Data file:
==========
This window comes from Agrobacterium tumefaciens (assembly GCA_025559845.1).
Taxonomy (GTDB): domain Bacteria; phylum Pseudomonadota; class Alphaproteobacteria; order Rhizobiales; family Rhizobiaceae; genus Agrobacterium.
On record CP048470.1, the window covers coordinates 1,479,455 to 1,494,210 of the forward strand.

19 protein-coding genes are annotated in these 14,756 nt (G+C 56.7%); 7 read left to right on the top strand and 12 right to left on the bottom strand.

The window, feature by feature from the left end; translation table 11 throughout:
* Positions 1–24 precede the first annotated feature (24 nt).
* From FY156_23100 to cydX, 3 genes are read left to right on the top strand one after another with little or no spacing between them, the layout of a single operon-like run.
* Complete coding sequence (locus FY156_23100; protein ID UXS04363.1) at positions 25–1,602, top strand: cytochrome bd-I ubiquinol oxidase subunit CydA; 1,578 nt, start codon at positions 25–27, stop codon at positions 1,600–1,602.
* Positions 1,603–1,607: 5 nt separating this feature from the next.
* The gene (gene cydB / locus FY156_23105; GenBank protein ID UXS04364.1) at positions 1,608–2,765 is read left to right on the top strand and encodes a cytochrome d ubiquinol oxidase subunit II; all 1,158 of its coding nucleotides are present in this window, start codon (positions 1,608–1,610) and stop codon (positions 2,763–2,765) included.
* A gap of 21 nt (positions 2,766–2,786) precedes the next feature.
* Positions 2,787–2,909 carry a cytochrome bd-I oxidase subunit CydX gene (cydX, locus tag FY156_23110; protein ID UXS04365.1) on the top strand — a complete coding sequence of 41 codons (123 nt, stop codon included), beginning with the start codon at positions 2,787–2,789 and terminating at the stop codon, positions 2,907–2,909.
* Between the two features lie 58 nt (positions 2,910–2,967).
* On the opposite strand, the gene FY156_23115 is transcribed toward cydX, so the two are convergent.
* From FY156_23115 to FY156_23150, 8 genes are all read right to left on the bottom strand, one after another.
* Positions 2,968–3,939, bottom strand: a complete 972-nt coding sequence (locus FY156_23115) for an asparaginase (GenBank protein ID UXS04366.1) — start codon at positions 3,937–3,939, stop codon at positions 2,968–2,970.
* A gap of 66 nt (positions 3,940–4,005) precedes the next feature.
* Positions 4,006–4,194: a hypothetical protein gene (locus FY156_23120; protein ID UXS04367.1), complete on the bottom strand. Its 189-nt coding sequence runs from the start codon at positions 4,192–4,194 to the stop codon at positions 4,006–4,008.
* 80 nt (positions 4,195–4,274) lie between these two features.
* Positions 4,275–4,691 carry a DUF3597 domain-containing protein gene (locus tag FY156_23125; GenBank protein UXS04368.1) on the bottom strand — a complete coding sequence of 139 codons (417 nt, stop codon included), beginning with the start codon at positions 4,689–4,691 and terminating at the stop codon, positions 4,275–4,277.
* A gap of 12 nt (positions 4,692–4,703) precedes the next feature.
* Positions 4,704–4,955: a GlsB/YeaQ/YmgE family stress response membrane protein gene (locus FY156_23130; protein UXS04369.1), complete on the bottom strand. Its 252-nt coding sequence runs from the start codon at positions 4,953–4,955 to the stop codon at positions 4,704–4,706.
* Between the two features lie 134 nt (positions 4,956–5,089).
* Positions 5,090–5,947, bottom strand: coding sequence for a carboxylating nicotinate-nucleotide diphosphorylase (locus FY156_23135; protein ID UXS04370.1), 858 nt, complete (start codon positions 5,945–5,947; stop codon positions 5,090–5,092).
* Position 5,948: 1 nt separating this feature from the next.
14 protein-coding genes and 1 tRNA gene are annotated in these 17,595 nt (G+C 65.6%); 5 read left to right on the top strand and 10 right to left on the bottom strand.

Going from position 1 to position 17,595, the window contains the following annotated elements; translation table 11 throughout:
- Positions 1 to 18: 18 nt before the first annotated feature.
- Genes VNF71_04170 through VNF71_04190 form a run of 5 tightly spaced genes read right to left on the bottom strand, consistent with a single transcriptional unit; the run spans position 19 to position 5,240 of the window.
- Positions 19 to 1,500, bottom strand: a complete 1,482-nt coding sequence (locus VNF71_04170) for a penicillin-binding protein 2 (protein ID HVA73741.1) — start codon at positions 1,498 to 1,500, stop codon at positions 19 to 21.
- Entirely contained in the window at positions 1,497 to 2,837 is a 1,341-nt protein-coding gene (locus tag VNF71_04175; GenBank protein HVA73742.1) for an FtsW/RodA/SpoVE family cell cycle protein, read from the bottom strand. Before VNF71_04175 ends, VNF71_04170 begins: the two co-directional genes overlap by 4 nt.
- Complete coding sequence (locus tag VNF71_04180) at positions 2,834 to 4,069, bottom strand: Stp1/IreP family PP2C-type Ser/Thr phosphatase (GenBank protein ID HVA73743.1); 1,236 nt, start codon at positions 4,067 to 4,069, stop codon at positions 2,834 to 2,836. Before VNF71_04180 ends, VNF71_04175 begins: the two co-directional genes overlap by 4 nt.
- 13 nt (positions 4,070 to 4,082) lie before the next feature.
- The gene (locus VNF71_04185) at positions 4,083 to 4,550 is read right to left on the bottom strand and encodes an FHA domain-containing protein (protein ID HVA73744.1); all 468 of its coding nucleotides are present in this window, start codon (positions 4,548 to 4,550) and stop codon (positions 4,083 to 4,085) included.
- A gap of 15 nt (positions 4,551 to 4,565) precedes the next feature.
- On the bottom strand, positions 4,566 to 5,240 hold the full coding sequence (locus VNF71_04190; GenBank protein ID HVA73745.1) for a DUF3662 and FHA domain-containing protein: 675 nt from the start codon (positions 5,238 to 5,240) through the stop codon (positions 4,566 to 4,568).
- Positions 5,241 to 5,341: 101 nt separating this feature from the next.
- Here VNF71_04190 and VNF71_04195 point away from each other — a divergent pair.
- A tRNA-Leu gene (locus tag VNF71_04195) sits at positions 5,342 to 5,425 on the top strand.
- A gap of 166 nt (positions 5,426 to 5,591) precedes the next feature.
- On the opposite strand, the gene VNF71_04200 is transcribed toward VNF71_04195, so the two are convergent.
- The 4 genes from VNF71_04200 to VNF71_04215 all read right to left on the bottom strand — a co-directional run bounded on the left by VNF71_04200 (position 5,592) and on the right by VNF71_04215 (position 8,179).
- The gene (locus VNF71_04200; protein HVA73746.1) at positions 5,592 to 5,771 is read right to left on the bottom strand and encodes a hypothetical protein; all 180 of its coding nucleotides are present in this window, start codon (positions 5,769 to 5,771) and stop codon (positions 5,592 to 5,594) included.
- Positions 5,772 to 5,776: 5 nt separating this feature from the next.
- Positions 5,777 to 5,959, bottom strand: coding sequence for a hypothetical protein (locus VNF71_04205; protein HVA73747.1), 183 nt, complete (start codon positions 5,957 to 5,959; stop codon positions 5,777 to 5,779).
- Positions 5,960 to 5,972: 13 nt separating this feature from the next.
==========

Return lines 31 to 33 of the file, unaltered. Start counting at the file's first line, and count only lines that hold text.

- Entirely contained in the window at positions 1,497 to 2,837 is a 1,341-nt protein-coding gene (locus tag VNF71_04175; GenBank protein HVA73742.1) for an FtsW/RodA/SpoVE family cell cycle protein, read from the bottom strand. Before VNF71_04175 ends, VNF71_04170 begins: the two co-directional genes overlap by 4 nt.
- Complete coding sequence (locus tag VNF71_04180) at positions 2,834 to 4,069, bottom strand: Stp1/IreP family PP2C-type Ser/Thr phosphatase (GenBank protein ID HVA73743.1); 1,236 nt, start codon at positions 4,067 to 4,069, stop codon at positions 2,834 to 2,836. Before VNF71_04180 ends, VNF71_04175 begins: the two co-directional genes overlap by 4 nt.
- 13 nt (positions 4,070 to 4,082) lie before the next feature.